Double Jeopardy? Not So Fast … State and Federal Charges From One Incident
We’ve all had neighbors we didn’t get along with. But in Ted’s case — not his real name — a disagreement with a neighbor led to some very “interesting” legal problems. Ted’s neighbor thought they smelled cannabis coming from Ted’s apartment, so the neighbor called 911 and reported it. Sure enough, when the cop “gained entry,” they found large amounts of marijuana. They also found some credit cards, card readers, and what looked like blank cards as well. That was when they called in the federal government. Ted didn’t know, but some of the information belonged to people from other states, affecting interstate commerce. And that makes it a federal issue. Pretty soon, Ted was facing state and federal charges for the same “house call” the local police had made to his apartment. Credit card fraud isn’t the only way for the federal government to get involved. Most financial crime — including bank fraud, wire fraud, and Medicare (but not Medicaid) fraud — can result in federal charges you don’t expect. The same is true if you cross a state border during a crime. So, what happens when you get two sets of charges from one incident? Well, there are a few ways it can go down. It’s relatively common for the state to drop its case once the federal government’s own case picks up steam. The federal prosecutors have more money, authority, and time than the state does, which means a conviction is more likely. If you are convicted, the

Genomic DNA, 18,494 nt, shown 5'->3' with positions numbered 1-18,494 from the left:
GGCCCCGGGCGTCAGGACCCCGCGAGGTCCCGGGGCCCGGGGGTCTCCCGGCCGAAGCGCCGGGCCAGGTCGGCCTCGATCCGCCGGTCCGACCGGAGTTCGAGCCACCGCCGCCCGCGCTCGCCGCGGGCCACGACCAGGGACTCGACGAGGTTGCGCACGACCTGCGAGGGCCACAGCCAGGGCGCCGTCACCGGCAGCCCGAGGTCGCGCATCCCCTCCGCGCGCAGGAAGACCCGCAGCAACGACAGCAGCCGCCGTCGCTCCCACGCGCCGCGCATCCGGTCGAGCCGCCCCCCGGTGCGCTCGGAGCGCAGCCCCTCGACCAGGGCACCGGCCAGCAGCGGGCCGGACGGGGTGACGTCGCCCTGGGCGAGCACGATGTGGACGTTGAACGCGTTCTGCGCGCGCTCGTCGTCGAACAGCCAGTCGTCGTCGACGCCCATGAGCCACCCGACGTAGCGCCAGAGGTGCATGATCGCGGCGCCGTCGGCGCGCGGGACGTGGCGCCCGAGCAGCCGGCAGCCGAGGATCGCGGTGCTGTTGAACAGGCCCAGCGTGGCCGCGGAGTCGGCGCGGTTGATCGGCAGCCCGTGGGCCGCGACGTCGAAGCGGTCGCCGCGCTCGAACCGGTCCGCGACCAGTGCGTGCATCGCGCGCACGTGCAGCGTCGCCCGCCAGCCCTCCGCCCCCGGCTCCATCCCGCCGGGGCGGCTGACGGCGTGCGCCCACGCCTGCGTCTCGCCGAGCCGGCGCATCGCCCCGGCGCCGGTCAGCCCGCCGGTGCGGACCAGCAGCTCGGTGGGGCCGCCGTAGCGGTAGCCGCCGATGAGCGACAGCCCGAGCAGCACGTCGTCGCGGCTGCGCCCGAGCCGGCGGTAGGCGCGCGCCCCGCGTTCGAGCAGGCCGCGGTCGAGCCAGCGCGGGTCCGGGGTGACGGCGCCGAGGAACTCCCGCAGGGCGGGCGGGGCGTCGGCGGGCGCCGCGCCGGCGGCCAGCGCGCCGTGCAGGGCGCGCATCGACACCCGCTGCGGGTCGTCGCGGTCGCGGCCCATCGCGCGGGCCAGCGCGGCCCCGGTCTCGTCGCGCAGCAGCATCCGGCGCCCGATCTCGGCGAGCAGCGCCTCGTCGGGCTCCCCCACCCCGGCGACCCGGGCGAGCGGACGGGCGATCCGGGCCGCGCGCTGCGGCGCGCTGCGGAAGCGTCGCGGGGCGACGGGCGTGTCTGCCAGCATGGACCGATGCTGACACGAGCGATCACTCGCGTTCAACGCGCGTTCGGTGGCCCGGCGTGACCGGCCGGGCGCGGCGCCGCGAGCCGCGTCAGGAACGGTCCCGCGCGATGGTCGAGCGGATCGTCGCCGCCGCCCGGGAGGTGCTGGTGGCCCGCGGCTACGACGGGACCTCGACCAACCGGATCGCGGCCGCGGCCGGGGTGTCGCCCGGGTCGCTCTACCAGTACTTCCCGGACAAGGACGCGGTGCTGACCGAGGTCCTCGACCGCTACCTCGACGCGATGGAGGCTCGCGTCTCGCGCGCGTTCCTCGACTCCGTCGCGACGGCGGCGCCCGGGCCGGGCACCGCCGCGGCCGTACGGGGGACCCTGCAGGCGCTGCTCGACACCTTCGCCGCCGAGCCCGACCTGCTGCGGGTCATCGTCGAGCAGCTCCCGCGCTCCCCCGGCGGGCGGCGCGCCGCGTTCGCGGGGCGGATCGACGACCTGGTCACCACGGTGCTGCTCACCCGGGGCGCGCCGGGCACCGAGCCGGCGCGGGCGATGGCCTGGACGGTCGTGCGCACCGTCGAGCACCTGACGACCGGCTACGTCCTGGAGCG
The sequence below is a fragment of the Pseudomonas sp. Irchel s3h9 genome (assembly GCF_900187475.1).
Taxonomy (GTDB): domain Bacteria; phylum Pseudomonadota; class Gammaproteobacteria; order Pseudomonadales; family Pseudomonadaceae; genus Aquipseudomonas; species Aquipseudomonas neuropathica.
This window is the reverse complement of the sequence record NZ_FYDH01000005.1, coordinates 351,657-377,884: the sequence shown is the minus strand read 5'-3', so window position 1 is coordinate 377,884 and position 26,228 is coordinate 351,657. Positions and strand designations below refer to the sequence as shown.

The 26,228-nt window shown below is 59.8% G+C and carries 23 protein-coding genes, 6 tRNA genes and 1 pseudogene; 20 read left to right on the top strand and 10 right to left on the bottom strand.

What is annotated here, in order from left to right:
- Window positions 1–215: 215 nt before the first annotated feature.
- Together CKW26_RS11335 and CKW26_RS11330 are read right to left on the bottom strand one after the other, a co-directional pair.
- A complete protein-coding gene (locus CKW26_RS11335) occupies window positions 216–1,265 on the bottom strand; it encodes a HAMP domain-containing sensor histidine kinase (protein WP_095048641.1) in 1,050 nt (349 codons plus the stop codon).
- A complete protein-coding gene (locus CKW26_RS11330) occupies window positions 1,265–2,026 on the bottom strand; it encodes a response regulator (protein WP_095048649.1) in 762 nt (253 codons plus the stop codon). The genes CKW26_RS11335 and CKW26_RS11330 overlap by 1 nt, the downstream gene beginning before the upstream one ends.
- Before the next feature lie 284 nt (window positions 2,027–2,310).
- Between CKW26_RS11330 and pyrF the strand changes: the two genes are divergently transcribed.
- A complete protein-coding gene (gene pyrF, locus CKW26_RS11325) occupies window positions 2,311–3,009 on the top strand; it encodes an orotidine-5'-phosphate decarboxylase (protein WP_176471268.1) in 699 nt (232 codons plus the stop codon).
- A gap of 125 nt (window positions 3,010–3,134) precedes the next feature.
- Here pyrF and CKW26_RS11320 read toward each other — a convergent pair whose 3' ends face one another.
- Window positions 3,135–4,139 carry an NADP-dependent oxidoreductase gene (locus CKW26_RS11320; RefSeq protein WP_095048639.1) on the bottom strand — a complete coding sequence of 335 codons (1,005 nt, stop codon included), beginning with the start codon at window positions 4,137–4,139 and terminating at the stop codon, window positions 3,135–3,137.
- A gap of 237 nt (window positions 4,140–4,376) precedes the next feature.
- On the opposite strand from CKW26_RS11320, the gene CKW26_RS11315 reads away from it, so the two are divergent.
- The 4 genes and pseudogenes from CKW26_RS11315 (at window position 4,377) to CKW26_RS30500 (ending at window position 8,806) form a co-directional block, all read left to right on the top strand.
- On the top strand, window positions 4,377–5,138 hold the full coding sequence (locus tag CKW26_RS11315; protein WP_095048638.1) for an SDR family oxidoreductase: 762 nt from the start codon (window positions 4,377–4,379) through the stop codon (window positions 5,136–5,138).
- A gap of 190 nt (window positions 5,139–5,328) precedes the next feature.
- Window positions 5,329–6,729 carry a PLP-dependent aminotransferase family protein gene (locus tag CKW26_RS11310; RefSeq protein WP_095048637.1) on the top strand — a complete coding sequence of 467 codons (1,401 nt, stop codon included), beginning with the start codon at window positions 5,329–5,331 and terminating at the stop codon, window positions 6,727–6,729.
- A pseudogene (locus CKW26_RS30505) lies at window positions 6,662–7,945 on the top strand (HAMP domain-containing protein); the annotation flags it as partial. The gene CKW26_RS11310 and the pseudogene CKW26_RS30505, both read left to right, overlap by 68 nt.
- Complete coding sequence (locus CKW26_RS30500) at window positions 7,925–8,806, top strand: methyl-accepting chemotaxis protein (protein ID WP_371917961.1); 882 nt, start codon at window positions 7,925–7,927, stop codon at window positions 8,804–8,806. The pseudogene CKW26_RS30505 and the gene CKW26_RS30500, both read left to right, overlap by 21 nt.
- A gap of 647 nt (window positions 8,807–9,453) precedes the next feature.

federal penalties are usually plenty harsh. Most state prosecutors will be happy with that and are fine with dropping their case, as long as the feds are working on their own. Some prosecutors won’t be, though, and they may run their own case out as long as possible while they see how seriously the federal prosecutors are taking the case. Less common, but still possible, is for the state to continue to prosecute you even while the federal government is doing the same. This usually means that each set of prosecutors is focused on substantially different charges, and neither are willing to let the other take over. The feds get the first crack — because that’s how this works — but after they’re done, the state gets its own turn. If you’re convicted in both courts, you just have to hope that they let you serve your sentences concurrently, instead of finishing your federal sentence only to start serving your debt to the state immediately. As you can see, this can turn complicated quick. It’s really important that you secure a good defense attorney any time you face criminal charges, but if the federal government is getting involved, you’re in real hot water.A good attorney may mean the difference between facing charges at both the state and federal level and finding yourself in state court with reduced charges.
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